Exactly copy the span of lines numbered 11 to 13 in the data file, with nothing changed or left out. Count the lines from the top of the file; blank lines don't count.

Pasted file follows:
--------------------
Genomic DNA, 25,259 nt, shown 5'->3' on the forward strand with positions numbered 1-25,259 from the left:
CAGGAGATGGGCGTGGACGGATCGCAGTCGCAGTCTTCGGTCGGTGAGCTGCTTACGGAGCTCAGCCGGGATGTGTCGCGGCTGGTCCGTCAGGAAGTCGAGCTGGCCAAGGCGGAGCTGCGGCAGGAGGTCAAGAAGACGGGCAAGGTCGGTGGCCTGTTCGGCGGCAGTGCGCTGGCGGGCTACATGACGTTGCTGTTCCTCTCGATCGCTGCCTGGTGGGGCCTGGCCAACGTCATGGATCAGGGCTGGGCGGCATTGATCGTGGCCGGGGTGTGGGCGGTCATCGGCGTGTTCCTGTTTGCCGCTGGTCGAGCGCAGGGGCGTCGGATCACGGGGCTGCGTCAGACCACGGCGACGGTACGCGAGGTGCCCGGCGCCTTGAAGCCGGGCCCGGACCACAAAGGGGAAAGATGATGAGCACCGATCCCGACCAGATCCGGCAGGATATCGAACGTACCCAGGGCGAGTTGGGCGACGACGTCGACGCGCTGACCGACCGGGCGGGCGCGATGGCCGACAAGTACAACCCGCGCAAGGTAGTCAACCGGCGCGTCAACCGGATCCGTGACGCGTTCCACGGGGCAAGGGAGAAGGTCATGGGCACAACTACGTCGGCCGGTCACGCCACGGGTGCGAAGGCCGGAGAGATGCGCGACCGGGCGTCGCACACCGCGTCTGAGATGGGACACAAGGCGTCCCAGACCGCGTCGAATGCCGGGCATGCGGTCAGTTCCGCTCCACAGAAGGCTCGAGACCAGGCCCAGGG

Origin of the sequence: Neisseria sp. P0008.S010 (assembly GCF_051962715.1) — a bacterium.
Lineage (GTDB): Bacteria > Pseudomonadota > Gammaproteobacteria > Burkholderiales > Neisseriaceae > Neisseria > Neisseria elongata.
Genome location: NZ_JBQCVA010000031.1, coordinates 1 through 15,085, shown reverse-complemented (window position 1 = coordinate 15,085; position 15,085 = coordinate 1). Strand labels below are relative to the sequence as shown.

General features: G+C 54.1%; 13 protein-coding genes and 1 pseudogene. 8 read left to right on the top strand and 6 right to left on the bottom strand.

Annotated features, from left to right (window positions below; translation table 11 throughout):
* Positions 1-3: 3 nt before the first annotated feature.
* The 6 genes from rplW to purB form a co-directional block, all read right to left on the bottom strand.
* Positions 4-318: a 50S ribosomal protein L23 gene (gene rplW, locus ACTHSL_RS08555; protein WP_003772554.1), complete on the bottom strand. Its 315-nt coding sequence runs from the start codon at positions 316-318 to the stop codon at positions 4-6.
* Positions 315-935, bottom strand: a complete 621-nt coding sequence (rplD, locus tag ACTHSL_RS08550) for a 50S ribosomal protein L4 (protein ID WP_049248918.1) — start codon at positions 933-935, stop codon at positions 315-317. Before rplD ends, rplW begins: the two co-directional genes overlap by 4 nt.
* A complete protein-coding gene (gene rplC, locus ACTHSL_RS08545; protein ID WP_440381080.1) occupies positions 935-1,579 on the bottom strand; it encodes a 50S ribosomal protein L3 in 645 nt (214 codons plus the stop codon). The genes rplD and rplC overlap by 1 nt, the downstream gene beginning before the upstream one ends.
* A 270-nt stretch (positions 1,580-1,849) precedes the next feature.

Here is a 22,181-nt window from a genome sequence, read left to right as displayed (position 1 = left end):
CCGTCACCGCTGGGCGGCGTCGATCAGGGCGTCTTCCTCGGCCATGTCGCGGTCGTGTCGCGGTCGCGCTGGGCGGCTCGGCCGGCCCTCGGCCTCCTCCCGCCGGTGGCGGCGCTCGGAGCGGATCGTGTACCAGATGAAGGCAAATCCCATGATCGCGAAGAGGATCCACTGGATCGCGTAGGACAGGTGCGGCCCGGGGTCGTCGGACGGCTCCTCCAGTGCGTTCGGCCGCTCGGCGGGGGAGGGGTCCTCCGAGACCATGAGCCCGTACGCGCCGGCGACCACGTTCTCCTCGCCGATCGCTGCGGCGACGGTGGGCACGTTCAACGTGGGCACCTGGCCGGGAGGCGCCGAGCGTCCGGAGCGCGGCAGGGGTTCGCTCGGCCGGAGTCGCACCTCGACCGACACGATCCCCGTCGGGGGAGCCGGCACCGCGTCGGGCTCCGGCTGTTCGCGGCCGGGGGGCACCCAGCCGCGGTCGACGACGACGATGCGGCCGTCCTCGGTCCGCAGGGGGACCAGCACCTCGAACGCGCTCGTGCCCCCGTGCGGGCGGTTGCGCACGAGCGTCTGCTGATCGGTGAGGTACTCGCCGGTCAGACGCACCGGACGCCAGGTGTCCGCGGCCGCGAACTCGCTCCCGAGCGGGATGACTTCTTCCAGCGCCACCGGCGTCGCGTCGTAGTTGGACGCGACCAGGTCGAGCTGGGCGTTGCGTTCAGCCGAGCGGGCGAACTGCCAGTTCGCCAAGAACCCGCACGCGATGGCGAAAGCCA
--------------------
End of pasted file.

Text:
* Positions 315-935, bottom strand: a complete 621-nt coding sequence (rplD, locus tag ACTHSL_RS08550) for a 50S ribosomal protein L4 (protein ID WP_049248918.1) — start codon at positions 933-935, stop codon at positions 315-317. Before rplD ends, rplW begins: the two co-directional genes overlap by 4 nt.
* A complete protein-coding gene (gene rplC, locus ACTHSL_RS08545; protein ID WP_440381080.1) occupies positions 935-1,579 on the bottom strand; it encodes a 50S ribosomal protein L3 in 645 nt (214 codons plus the stop codon). The genes rplD and rplC overlap by 1 nt, the downstream gene beginning before the upstream one ends.
* A 270-nt stretch (positions 1,580-1,849) precedes the next feature.